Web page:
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Safe harbours? #investments


Last weeks election is all over now and we have to consider the political consequences. We also have to watch out for bubbles in the market. Interest rates are still ridiculously low and so many investors are happy to get a low return even from the stock market. Some safe shares are priced too high as a result.

The same is true of bonds, prices soared as interest rates dropped. Now what will happen as interest rates rise and inflation picks up? Inflation helps the government, they can inflate away their debts. Higher interest rates and inflation will actually help the economy and get the government out of debt. At the moment the economy is actually starved of cash, making it more competitive, as we have seen with the major supermarkets.


The main shares to watch are those considered ‘safe harbours’, the poor returns will have investors selling when interest rates start to creep up. Private investors will assess risks and stick with the stock market, but hedge funds and pension funds will look for better returns on their capital.

Those ‘safe harbours’ won’t be considered so safe after all. Already many are looking to switch their investments from the ‘safe’ FTSE 100 to the less ‘safe’ FTSE 250, where returns are higher.

I had a cheap dealing day this week and so decided to buy, until it came to the day and that final decision. Then doubts came into my mind and I decided to stick with what I had. I couldn’t find anything to buy that would make my portfolio more diverse.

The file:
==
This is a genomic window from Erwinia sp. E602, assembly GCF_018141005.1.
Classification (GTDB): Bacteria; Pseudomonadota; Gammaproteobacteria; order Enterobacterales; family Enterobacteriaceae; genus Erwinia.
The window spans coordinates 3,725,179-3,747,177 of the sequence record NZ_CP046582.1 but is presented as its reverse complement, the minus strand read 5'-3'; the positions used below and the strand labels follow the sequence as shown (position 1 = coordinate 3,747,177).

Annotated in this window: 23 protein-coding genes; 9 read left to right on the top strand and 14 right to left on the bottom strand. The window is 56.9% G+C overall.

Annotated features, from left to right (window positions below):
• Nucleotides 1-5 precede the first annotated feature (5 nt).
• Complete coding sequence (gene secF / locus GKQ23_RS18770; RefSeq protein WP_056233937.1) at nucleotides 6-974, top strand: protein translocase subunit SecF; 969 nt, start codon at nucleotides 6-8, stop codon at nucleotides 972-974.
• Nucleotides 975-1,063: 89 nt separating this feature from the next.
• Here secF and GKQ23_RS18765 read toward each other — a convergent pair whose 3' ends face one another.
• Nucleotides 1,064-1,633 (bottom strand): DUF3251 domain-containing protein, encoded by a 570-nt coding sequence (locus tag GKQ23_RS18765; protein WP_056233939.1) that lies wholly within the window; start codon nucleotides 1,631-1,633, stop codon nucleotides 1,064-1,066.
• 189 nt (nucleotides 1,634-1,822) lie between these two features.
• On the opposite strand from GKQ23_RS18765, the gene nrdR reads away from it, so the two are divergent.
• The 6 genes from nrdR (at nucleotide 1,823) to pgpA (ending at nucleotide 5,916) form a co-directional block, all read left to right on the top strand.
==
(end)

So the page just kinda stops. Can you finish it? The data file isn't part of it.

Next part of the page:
I’m pleased to see RSA insurance doing a little better this week. I hope to get into the black that one soon. That would leave me with just one that is making a loss, Graphene Nanochem which I think will soar once a lot of their research and testing comes to fruition.

House builders are doing well, with demand for new homes outstripping supply. Taylor Wimpey looks like becoming a multi-bagger for me and they pay quite good dividends too. I’m still very hopeful that Solo Oil will soar after they become a producer, rather than an explorer. They have several discoveries about to become productive.

I bought Tesco at the height of their troubles and they are giving me a good return and still edge up slowly.  Premier Foods and Balfour Beatty are edging up nicely too.

The problem with the AIM market is that some companies are high risk, but will soar if they strike oil or get a good contract. The spread between the bid and ask price can be as much as 10% or more, so you make an immediate loss on many of them. The spread does indicate the risk to a certain extent. The market makers give some shares a high spread to increase their profits, taking into account the increased risk. High spreads can also temper demand when there is a rush to buy.

What will I buy next? I have no idea really. I think the oil price will go up again soon, so maybe a FTSE 250 oil company like Premier Oil could be a good investment.  Even BP would be a safe bet now. They have had their troubles and were hit by the lower oil price, so could be fairly safe in the long term.

That’s it for this week, you can subscribe to this blog using the widget in the sidebar or you can follow me on Twitter for updates. You can also share your ideas in the comments box.

One Response

  1. Pingback: Civil society #review | Mike10613's Blog

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